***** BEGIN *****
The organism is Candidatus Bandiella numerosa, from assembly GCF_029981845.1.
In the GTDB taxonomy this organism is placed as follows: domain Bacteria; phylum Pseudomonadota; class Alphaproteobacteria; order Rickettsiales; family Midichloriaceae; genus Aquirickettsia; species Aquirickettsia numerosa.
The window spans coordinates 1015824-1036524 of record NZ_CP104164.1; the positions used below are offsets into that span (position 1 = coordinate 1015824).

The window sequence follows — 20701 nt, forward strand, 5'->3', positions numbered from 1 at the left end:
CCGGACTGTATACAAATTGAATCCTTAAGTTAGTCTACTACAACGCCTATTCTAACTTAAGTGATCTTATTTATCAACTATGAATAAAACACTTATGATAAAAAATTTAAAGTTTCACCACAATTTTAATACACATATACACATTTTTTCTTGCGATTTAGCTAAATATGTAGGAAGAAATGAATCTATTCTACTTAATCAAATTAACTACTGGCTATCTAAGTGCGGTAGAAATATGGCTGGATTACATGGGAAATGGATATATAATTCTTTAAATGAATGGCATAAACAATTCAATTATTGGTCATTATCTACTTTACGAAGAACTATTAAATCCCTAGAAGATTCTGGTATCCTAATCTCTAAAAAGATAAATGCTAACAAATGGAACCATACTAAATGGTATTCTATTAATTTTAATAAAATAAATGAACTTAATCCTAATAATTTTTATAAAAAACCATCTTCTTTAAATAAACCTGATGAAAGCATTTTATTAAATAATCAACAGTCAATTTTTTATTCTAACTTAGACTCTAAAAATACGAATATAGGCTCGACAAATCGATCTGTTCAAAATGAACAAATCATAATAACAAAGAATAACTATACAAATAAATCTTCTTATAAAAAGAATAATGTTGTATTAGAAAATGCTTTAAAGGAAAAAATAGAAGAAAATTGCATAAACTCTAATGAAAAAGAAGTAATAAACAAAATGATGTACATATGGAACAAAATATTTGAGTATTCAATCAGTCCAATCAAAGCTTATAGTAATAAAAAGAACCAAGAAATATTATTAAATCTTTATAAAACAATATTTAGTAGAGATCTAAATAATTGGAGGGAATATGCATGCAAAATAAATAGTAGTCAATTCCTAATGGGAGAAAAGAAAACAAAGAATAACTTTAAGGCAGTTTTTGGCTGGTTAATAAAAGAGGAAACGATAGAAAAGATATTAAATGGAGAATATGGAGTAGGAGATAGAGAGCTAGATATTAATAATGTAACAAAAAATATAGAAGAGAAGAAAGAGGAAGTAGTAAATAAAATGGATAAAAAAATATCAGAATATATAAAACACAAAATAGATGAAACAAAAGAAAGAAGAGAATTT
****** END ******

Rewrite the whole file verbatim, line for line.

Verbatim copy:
The organism is Candidatus Bandiella numerosa, from assembly GCF_029981845.1.
In the GTDB taxonomy this organism is placed as follows: domain Bacteria; phylum Pseudomonadota; class Alphaproteobacteria; order Rickettsiales; family Midichloriaceae; genus Aquirickettsia; species Aquirickettsia numerosa.
The window spans coordinates 1015824-1036524 of record NZ_CP104164.1; the positions used below are offsets into that span (position 1 = coordinate 1015824).

The window sequence follows — 20701 nt, forward strand, 5'->3', positions numbered from 1 at the left end:
CCGGACTGTATACAAATTGAATCCTTAAGTTAGTCTACTACAACGCCTATTCTAACTTAAGTGATCTTATTTATCAACTATGAATAAAACACTTATGATAAAAAATTTAAAGTTTCACCACAATTTTAATACACATATACACATTTTTTCTTGCGATTTAGCTAAATATGTAGGAAGAAATGAATCTATTCTACTTAATCAAATTAACTACTGGCTATCTAAGTGCGGTAGAAATATGGCTGGATTACATGGGAAATGGATATATAATTCTTTAAATGAATGGCATAAACAATTCAATTATTGGTCATTATCTACTTTACGAAGAACTATTAAATCCCTAGAAGATTCTGGTATCCTAATCTCTAAAAAGATAAATGCTAACAAATGGAACCATACTAAATGGTATTCTATTAATTTTAATAAAATAAATGAACTTAATCCTAATAATTTTTATAAAAAACCATCTTCTTTAAATAAACCTGATGAAAGCATTTTATTAAATAATCAACAGTCAATTTTTTATTCTAACTTAGACTCTAAAAATACGAATATAGGCTCGACAAATCGATCTGTTCAAAATGAACAAATCATAATAACAAAGAATAACTATACAAATAAATCTTCTTATAAAAAGAATAATGTTGTATTAGAAAATGCTTTAAAGGAAAAAATAGAAGAAAATTGCATAAACTCTAATGAAAAAGAAGTAATAAACAAAATGATGTACATATGGAACAAAATATTTGAGTATTCAATCAGTCCAATCAAAGCTTATAGTAATAAAAAGAACCAAGAAATATTATTAAATCTTTATAAAACAATATTTAGTAGAGATCTAAATAATTGGAGGGAATATGCATGCAAAATAAATAGTAGTCAATTCCTAATGGGAGAAAAGAAAACAAAGAATAACTTTAAGGCAGTTTTTGGCTGGTTAATAAAAGAGGAAACGATAGAAAAGATATTAAATGGAGAATATGGAGTAGGAGATAGAGAGCTAGATATTAATAATGTAACAAAAAATATAGAAGAGAAGAAAGAGGAAGTAGTAAATAAAATGGATAAAAAAATATCAGAATATATAAAACACAAAATAGATGAAACAAAAGAAAGAAGAGAATTT